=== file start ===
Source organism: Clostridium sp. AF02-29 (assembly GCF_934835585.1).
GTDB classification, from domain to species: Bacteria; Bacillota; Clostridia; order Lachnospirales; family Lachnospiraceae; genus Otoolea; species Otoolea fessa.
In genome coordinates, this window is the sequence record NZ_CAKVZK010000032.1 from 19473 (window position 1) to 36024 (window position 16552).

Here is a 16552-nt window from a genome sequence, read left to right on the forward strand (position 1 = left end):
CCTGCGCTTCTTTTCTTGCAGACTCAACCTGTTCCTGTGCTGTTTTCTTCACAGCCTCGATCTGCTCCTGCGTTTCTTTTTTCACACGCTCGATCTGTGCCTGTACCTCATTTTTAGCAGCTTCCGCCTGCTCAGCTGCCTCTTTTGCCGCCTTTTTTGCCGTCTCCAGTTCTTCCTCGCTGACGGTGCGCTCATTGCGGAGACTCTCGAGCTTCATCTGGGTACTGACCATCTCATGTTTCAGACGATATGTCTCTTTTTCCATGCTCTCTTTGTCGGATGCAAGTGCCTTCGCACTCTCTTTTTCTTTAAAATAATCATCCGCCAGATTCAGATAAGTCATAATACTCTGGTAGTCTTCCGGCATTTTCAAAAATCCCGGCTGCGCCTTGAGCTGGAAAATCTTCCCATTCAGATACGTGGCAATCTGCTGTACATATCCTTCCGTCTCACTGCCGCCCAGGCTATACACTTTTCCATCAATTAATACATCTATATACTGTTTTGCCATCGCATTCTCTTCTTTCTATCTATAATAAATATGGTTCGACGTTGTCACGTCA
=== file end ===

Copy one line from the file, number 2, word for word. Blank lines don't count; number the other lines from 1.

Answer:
GTDB classification, from domain to species: Bacteria; Bacillota; Clostridia; order Lachnospirales; family Lachnospiraceae; genus Otoolea; species Otoolea fessa.